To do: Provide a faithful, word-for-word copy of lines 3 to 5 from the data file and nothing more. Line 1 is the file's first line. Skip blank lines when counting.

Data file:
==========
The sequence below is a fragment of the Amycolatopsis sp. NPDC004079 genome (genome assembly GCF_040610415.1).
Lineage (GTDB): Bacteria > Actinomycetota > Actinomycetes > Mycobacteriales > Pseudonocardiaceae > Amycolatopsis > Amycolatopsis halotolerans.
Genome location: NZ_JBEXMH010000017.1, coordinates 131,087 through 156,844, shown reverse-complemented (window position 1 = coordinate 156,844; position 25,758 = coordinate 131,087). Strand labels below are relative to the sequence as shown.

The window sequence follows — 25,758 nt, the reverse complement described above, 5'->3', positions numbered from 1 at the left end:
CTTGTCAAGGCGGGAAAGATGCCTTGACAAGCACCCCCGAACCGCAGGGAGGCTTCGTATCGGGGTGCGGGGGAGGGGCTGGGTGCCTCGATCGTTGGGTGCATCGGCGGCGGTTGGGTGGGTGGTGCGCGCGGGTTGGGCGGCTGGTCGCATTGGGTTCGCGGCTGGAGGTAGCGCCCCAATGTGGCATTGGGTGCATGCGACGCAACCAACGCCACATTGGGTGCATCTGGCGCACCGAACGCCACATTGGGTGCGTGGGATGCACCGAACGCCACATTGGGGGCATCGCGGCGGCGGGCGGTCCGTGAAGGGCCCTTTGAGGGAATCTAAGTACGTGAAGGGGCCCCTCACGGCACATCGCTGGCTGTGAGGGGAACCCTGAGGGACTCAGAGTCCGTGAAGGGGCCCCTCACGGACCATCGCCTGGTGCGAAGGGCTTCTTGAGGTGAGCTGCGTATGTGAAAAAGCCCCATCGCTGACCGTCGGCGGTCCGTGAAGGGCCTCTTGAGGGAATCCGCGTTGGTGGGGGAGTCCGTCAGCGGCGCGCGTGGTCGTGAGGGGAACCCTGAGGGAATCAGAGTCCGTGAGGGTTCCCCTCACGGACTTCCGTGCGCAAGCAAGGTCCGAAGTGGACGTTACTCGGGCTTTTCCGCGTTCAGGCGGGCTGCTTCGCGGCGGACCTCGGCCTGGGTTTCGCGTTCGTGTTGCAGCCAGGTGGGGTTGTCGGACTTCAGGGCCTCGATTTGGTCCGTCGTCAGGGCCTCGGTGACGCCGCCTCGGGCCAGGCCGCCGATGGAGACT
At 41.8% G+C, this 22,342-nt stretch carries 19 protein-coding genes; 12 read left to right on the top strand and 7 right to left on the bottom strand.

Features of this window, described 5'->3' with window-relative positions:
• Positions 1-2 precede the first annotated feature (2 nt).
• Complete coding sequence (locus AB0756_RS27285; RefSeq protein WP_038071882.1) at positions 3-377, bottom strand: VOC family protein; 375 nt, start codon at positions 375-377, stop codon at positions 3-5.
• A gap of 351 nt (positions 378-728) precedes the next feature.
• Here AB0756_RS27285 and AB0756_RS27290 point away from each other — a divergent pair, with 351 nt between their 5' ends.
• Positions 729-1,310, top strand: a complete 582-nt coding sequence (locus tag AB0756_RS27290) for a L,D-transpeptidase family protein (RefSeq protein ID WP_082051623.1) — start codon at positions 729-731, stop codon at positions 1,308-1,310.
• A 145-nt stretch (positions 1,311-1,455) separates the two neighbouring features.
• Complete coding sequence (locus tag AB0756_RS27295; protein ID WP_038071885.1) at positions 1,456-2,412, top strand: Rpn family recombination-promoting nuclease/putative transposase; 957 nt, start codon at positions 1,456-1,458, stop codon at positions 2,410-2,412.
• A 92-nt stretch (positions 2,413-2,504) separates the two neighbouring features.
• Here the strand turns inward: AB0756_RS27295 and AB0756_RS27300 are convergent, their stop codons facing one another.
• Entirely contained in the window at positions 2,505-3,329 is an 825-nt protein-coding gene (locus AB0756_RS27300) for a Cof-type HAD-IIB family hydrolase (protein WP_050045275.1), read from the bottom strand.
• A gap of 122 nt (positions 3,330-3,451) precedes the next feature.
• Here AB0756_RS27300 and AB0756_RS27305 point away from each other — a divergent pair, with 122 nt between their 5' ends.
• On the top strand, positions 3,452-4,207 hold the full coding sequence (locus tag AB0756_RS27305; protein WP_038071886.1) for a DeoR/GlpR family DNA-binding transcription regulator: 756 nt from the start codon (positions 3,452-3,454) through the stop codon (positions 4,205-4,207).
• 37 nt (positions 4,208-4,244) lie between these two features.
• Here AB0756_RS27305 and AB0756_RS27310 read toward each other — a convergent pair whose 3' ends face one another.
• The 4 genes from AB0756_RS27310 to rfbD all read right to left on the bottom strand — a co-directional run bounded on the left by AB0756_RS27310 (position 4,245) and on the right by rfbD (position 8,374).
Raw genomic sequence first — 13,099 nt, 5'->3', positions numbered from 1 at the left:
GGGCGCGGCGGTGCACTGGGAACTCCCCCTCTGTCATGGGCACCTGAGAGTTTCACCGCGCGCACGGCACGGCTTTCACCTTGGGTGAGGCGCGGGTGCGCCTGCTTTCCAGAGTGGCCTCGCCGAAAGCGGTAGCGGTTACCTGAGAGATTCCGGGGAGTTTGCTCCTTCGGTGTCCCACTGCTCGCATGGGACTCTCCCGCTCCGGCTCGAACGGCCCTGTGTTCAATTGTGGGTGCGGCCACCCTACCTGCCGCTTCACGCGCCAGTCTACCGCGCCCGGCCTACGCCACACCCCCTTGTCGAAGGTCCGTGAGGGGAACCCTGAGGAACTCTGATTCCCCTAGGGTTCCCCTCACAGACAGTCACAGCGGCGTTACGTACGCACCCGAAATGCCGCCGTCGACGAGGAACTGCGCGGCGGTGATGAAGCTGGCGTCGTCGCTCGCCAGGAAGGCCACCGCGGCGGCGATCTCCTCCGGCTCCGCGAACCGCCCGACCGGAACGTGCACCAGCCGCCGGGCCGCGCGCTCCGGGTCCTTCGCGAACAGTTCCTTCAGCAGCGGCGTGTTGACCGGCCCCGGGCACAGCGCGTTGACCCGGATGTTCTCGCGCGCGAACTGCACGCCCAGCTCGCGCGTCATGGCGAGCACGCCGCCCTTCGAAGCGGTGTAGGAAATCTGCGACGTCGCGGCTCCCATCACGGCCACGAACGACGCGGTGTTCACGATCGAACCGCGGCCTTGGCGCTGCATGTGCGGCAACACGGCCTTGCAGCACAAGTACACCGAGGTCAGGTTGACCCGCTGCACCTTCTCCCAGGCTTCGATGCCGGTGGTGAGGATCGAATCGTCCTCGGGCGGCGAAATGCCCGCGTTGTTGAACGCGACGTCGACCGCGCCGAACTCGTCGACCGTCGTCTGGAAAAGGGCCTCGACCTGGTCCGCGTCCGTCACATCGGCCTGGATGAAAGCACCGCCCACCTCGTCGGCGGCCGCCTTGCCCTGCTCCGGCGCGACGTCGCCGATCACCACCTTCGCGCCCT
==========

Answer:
Genome location: NZ_JBEXMH010000017.1, coordinates 131,087 through 156,844, shown reverse-complemented (window position 1 = coordinate 156,844; position 25,758 = coordinate 131,087). Strand labels below are relative to the sequence as shown.

The window sequence follows — 25,758 nt, the reverse complement described above, 5'->3', positions numbered from 1 at the left end:
CTTGTCAAGGCGGGAAAGATGCCTTGACAAGCACCCCCGAACCGCAGGGAGGCTTCGTATCGGGGTGCGGGGGAGGGGCTGGGTGCCTCGATCGTTGGGTGCATCGGCGGCGGTTGGGTGGGTGGTGCGCGCGGGTTGGGCGGCTGGTCGCATTGGGTTCGCGGCTGGAGGTAGCGCCCCAATGTGGCATTGGGTGCATGCGACGCAACCAACGCCACATTGGGTGCATCTGGCGCACCGAACGCCACATTGGGTGCGTGGGATGCACCGAACGCCACATTGGGGGCATCGCGGCGGCGGGCGGTCCGTGAAGGGCCCTTTGAGGGAATCTAAGTACGTGAAGGGGCCCCTCACGGCACATCGCTGGCTGTGAGGGGAACCCTGAGGGACTCAGAGTCCGTGAAGGGGCCCCTCACGGACCATCGCCTGGTGCGAAGGGCTTCTTGAGGTGAGCTGCGTATGTGAAAAAGCCCCATCGCTGACCGTCGGCGGTCCGTGAAGGGCCTCTTGAGGGAATCCGCGTTGGTGGGGGAGTCCGTCAGCGGCGCGCGTGGTCGTGAGGGGAACCCTGAGGGAATCAGAGTCCGTGAGGGTTCCCCTCACGGACTTCCGTGCGCAAGCAAGGTCCGAAGTGGACGTTACTCGGGCTTTTCCGCGTTCAGGCGGGCTGCTTCGCGGCGGACCTCGGCCTGGGTTTCGCGTTCGTGTTGCAGCCAGGTGGGGTTGTCGGACTTCAGGGCCTCGATTTGGTCCGTCGTCAGGGCCTCGGTGACGCCGCCTCGGGCCAGGCCGCCGATGGAGACT